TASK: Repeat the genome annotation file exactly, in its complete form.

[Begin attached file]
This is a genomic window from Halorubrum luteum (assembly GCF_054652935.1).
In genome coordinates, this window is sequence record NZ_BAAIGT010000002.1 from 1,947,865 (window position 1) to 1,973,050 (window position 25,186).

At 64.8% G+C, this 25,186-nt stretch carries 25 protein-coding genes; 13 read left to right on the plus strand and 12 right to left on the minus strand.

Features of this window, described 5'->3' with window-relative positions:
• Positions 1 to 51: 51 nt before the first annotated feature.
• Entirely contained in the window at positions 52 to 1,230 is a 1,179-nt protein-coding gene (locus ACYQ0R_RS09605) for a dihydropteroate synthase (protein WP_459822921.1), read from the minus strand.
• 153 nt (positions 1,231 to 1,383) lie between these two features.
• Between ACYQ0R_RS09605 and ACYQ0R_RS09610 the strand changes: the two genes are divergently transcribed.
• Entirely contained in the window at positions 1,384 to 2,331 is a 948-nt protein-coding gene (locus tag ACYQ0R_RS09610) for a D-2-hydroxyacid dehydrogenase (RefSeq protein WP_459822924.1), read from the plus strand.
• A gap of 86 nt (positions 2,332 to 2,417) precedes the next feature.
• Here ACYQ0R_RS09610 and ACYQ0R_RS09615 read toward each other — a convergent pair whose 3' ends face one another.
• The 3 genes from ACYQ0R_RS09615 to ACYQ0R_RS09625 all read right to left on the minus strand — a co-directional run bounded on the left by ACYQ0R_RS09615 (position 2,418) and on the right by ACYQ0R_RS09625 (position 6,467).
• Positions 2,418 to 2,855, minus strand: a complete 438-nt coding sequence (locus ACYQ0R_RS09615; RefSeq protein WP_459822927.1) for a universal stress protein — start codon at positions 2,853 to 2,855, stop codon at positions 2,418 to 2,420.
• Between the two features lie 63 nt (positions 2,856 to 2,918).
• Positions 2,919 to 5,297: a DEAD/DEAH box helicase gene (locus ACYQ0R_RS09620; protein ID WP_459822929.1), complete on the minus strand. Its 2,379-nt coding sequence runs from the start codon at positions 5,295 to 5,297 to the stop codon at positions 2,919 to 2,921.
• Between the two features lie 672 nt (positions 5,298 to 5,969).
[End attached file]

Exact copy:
This is a genomic window from Halorubrum luteum (assembly GCF_054652935.1).
In genome coordinates, this window is sequence record NZ_BAAIGT010000002.1 from 1,947,865 (window position 1) to 1,973,050 (window position 25,186).

At 64.8% G+C, this 25,186-nt stretch carries 25 protein-coding genes; 13 read left to right on the plus strand and 12 right to left on the minus strand.

Features of this window, described 5'->3' with window-relative positions:
• Positions 1 to 51: 51 nt before the first annotated feature.
• Entirely contained in the window at positions 52 to 1,230 is a 1,179-nt protein-coding gene (locus ACYQ0R_RS09605) for a dihydropteroate synthase (protein WP_459822921.1), read from the minus strand.
• 153 nt (positions 1,231 to 1,383) lie between these two features.
• Between ACYQ0R_RS09605 and ACYQ0R_RS09610 the strand changes: the two genes are divergently transcribed.
• Entirely contained in the window at positions 1,384 to 2,331 is a 948-nt protein-coding gene (locus tag ACYQ0R_RS09610) for a D-2-hydroxyacid dehydrogenase (RefSeq protein WP_459822924.1), read from the plus strand.
• A gap of 86 nt (positions 2,332 to 2,417) precedes the next feature.
• Here ACYQ0R_RS09610 and ACYQ0R_RS09615 read toward each other — a convergent pair whose 3' ends face one another.
• The 3 genes from ACYQ0R_RS09615 to ACYQ0R_RS09625 all read right to left on the minus strand — a co-directional run bounded on the left by ACYQ0R_RS09615 (position 2,418) and on the right by ACYQ0R_RS09625 (position 6,467).
• Positions 2,418 to 2,855, minus strand: a complete 438-nt coding sequence (locus ACYQ0R_RS09615; RefSeq protein WP_459822927.1) for a universal stress protein — start codon at positions 2,853 to 2,855, stop codon at positions 2,418 to 2,420.
• Between the two features lie 63 nt (positions 2,856 to 2,918).
• Positions 2,919 to 5,297: a DEAD/DEAH box helicase gene (locus ACYQ0R_RS09620; protein ID WP_459822929.1), complete on the minus strand. Its 2,379-nt coding sequence runs from the start codon at positions 5,295 to 5,297 to the stop codon at positions 2,919 to 2,921.
• Between the two features lie 672 nt (positions 5,298 to 5,969).